Nevada teacher digging for 10- million-year-old stickleback fish fossil in diatomaceous earth
It's National Fossil Day and what better way to celebrate than to learn about the amazing fossils found at one of EP Minerals' diatomaceous earth mines. 10-20 million years ago, Northern Nevada was covered by a freshwater lake that was full of stickleback fish - small spiny-rayed fish that lived during the Miocene Epoch. Recently, EP Minerals hosted a group of 40 Nevada teachers at our diatomaceous earth mine quarry to fossil hunt as part of the Nevada Mining Association's Teacher Education program. The program is designed to encourage teachers to incorporate more mining education, geology and Nevada mineral history into their classrooms. Here's a look at the teacher's group at the DE mine and some of their "treasure"-- 10 million year old stickleback fish fossils.
Nevada teachers dig for 10 million year old stickleback fish fossils at the EP Minerals' DE quarry.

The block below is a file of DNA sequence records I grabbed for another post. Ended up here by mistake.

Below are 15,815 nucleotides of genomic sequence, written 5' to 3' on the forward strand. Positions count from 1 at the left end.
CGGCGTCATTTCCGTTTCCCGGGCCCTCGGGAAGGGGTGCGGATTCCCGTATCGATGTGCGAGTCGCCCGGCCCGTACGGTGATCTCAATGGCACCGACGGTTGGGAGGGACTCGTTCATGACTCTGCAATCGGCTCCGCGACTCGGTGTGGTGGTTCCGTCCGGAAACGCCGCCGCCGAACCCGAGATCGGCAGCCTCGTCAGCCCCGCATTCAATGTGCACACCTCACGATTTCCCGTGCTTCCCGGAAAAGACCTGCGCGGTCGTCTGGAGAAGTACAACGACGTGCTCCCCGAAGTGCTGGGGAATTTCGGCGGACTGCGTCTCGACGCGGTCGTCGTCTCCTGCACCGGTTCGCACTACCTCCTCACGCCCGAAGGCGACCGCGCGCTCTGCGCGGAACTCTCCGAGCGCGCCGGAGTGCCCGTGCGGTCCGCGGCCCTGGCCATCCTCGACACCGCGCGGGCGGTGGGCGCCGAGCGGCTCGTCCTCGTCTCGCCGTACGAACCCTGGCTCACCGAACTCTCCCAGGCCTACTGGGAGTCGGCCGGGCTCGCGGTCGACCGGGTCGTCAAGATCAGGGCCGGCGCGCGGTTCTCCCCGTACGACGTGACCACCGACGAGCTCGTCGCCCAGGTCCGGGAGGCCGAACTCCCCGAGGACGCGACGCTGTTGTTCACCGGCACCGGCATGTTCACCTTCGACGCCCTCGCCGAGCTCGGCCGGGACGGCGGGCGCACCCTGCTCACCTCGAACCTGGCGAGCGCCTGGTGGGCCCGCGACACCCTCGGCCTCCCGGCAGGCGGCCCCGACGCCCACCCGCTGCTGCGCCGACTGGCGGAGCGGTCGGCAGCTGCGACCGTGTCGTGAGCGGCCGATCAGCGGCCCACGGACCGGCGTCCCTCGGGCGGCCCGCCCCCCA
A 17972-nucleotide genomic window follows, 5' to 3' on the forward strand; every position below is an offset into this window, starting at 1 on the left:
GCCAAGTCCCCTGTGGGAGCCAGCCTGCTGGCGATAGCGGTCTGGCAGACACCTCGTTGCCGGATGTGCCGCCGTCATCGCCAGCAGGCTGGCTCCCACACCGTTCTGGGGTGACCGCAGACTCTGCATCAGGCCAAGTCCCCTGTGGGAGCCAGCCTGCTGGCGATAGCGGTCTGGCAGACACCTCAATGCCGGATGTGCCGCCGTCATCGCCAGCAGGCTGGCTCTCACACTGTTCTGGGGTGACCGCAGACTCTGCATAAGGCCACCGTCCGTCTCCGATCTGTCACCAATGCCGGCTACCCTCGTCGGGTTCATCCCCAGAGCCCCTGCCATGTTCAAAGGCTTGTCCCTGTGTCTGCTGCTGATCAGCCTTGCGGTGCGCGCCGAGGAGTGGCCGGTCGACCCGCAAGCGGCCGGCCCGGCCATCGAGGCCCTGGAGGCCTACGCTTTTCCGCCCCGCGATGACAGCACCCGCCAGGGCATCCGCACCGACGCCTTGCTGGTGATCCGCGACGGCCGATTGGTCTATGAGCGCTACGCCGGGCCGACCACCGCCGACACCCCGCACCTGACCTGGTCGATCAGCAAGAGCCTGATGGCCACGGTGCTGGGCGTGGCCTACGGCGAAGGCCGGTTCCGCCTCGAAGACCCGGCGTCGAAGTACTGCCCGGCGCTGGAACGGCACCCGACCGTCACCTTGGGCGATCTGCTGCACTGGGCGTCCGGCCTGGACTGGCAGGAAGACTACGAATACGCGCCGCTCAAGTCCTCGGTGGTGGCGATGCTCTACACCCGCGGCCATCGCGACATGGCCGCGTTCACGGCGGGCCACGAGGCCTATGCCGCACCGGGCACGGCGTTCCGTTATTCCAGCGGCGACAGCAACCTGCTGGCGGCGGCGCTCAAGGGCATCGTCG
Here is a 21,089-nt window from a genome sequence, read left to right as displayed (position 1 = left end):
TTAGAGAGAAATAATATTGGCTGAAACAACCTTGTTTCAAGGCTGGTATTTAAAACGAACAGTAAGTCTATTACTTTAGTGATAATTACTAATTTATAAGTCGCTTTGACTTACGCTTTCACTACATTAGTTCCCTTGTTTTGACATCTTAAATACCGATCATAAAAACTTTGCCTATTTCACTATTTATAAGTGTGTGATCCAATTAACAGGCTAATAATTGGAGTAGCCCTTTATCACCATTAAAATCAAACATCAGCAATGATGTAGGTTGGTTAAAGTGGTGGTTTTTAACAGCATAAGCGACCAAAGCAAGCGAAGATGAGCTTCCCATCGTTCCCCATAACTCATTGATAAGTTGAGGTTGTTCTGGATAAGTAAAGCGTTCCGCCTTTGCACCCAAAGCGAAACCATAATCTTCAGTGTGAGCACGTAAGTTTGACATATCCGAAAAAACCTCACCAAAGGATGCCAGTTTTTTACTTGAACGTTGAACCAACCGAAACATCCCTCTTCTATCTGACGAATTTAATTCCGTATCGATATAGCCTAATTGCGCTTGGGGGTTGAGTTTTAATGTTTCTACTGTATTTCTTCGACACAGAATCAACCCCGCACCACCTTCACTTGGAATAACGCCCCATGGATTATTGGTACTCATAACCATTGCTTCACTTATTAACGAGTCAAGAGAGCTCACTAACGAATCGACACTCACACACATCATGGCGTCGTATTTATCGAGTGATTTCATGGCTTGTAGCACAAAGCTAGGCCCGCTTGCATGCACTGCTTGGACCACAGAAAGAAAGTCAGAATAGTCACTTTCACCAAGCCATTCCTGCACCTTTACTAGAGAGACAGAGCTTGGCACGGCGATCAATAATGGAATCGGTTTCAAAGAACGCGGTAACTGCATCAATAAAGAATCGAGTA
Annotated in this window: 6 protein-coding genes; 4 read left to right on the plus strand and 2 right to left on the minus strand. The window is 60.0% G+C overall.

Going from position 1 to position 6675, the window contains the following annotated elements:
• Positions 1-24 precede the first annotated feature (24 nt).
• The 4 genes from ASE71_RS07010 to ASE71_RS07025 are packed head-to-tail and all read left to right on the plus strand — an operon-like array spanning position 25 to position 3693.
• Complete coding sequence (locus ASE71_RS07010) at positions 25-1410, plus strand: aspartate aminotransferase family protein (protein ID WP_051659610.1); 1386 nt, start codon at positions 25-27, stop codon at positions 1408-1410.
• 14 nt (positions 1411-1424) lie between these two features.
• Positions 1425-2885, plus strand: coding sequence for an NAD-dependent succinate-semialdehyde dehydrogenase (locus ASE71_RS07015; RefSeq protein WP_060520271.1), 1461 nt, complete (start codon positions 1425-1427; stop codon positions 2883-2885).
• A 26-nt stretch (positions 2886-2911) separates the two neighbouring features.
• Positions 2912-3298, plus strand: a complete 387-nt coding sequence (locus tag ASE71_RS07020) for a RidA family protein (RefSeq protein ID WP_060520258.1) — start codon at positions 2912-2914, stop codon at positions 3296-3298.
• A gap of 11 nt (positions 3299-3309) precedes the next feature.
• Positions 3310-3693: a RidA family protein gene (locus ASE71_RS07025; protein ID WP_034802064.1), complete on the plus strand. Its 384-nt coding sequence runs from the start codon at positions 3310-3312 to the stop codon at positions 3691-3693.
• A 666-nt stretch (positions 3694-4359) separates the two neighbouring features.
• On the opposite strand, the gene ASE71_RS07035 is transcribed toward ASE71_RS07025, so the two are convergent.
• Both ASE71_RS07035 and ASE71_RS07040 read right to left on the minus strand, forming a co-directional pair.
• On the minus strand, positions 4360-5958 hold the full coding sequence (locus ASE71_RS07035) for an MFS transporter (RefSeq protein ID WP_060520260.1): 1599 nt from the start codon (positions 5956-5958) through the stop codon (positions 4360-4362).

The teachers expressed that this "class" is always one of the most popular and informative because not only do they learn about the amazing uses for diatomaceous earth, they also get to take stickleback fish fossils back to their classrooms!
For more on ancient diatoms, check out this blog post: diatoms-the-most-useful-animals-on-earth-died-thousands-of-years-ago.
For a quick overview on stickleback fish fossils, watch this video: http://www.dnatube.com/video/12184/Fossil-Record-of-Stickleback-Evolution.